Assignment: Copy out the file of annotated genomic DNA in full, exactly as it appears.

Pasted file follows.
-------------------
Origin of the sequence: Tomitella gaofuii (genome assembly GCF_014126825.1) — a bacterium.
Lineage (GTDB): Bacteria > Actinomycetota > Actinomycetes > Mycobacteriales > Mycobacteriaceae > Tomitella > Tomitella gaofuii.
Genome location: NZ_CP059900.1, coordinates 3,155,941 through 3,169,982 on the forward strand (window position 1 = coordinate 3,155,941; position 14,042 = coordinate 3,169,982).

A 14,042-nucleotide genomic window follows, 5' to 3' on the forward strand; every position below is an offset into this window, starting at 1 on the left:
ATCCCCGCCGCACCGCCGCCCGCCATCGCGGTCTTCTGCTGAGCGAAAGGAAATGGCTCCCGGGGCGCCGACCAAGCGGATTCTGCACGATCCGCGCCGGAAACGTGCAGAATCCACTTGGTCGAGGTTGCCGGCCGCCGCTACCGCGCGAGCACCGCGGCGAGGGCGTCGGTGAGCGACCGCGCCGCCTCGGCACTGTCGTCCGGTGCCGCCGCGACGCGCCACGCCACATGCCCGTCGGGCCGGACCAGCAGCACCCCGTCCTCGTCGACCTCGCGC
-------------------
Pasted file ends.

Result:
Origin of the sequence: Tomitella gaofuii (genome assembly GCF_014126825.1) — a bacterium.
Lineage (GTDB): Bacteria > Actinomycetota > Actinomycetes > Mycobacteriales > Mycobacteriaceae > Tomitella > Tomitella gaofuii.
Genome location: NZ_CP059900.1, coordinates 3,155,941 through 3,169,982 on the forward strand (window position 1 = coordinate 3,155,941; position 14,042 = coordinate 3,169,982).

A 14,042-nucleotide genomic window follows, 5' to 3' on the forward strand; every position below is an offset into this window, starting at 1 on the left:
ATCCCCGCCGCACCGCCGCCCGCCATCGCGGTCTTCTGCTGAGCGAAAGGAAATGGCTCCCGGGGCGCCGACCAAGCGGATTCTGCACGATCCGCGCCGGAAACGTGCAGAATCCACTTGGTCGAGGTTGCCGGCCGCCGCTACCGCGCGAGCACCGCGGCGAGGGCGTCGGTGAGCGACCGCGCCGCCTCGGCACTGTCGTCCGGTGCCGCCGCGACGCGCCACGCCACATGCCCGTCGGGCCGGACCAGCAGCACCCCGTCCTCGTCGACCTCGCGC